What is the Patent Application Process?

Part 5 of 6

Learn the steps to filing a patent.

Once you know that you are ready to apply for a patent, what is the process for obtaining a Utility Patent? In this fifth video, Rich describes in detail the steps from filing the application to the granting of the patent, and what happens if the application is rejected.

The road to securing IP rights to your idea

Once it’s been determined that what you have is novel, is non-obvious, and is worthy of a patent, the next step toward getting a patent is to file a patent application. But before you can file a patent application, the application has to be prepared.

Preparing a patent application means getting together information about what the invention is, what’s different about the invention, and why it’s worthy of a patent. A typical patent application can be 20, 30, even 40 pages in length. And the point of all this documentation is to begin the process of convincing the patent office to grant you the patent. So filing the application is the first official step in the patent process.

It’s important to know that not all patent applications are created equal. If you really want to protect your idea, you’re really hanging all your hope on the strength of this patent application. A poorly written patent application can sometimes result in a patent being granted. But it would not be a strong patent—one that you could use to stop people from stealing your invention. A patent application is only as good as it is well written. And the priority that is established for you as the first inventor of this product is only as good as the invention is well expressed in that patent application.

So the quality of the patent application is critical to getting a strong patent. We’re a patent firm, so it would seem natural that we would say you need a patent attorney to write a patent application—but it’s simply the truth. And while there might be elements of this process that you can do yourself—and that you should do yourself (such as the initial prior art search), writing a patent application is the most critical, the most technical, and requires the most skill of anything in this entire process. The one thing that truly has a chance of getting you strong patent protection for your idea is a patent application that’s been written correctly, with full understanding of what you invention is, full understanding of what’s distinct about your invention, full understanding of your goals for this invention—so that the patent that you end up getting is perfectly appropriate for what you need.

Assuming that your application has been prepared and is everything that it needs to be, it’s then filed with the United States Patent and Trademark Office (USPTO). On the day that it’s filed, your idea becomes “patent pending.” You’ve probably seen products marked “Patent Pending.” Basically, what that means is that the application has been filed, and the inventor is waiting for the patent office to review the application and grant the patent. When you’re in patent pending status, it becomes a bit of a waiting game as far as getting the patent itself. You’re waiting for the application to be examined. Your application will be assigned to a government patent examiner, whose job is to review your application, do his or her own prior art research, do his or her own comparisons, and make his or her own judgment as to whether your invention fits the criteria for patentability.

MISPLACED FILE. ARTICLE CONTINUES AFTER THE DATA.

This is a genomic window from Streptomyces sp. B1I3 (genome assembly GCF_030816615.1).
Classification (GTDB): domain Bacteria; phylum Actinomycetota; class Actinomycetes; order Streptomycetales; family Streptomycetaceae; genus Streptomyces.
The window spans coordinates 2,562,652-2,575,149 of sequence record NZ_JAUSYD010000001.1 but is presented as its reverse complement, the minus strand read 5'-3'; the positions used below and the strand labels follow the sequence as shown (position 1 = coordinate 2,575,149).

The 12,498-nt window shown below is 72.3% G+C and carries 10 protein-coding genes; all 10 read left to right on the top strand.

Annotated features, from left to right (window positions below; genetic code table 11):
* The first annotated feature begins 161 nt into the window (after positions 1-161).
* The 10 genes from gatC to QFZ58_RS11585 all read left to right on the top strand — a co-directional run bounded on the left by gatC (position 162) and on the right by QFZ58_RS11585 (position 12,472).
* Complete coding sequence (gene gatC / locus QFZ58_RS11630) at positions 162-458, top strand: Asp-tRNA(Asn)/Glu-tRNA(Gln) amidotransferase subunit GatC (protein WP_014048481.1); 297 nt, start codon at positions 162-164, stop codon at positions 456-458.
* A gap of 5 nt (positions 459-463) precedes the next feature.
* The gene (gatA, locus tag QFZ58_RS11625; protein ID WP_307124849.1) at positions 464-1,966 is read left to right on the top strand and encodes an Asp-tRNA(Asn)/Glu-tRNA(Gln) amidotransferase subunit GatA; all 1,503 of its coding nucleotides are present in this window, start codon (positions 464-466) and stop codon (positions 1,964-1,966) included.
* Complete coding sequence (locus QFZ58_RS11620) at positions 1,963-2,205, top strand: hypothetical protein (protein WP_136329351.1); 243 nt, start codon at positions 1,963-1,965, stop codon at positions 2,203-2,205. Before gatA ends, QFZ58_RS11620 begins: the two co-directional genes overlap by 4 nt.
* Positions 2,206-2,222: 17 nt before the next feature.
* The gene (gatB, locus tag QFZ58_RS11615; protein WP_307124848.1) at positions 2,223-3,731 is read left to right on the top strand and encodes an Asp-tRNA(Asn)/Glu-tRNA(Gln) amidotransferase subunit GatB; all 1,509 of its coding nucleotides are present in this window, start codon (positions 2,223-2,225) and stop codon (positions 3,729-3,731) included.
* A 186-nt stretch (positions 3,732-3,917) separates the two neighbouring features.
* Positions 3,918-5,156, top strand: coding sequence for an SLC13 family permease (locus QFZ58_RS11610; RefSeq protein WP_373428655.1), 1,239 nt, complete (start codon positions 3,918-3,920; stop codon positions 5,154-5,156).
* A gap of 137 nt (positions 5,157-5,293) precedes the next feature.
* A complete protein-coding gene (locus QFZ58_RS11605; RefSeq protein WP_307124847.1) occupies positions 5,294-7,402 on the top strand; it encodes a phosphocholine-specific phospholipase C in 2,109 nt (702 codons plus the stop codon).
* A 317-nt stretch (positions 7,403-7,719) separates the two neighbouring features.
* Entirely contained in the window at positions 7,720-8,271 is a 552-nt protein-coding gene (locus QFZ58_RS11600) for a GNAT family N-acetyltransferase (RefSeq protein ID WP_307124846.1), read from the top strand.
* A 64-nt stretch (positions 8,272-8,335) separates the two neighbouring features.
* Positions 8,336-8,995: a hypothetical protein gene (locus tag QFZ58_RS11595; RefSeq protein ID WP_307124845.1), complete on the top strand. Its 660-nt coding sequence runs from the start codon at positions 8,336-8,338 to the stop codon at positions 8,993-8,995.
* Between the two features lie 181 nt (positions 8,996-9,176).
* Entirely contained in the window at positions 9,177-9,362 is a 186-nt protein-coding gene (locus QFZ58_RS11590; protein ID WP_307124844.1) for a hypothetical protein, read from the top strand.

Now, assuming that the review by the patent examiner is favorable, you’ll be issued what’s known as a “notice of allowance.” When the patent office issues a notice of allowance, they are saying that you’ve been approved for a patent. Once you pay certain issuance fees, the patent will be granted.

On the other hand, sometimes the examiner’s review isn’t that favorable and the examiner might initially reject the application. If the application is rejected, though, the examiner has to give reasons why it’s been rejected. Now, you and your attorney can review the reasons for the rejection and determine whether they can be overcome. We’ve found that the majority of rejections can be overcome, and an initial rejection is not uncommon at all.

After any reasons for rejection have been overcome—in writing, to the patent office, then typically the examiner will remove the rejections and issue a notice of allowance. Again, after the appropriate issuance fees are paid, the United States Patent will be issued.

So, that’s the patent process, in a nutshell. Once the patent is issued, you have the right to exclude other people from making, using, or selling your invention within the United States. And this is a right that you can keep to yourself, you can sell to someone else, or you can license to a company who wants to make that product.

In part 6 of this series, we’ll share with you some of the common concerns that many clients had prior to working with us.

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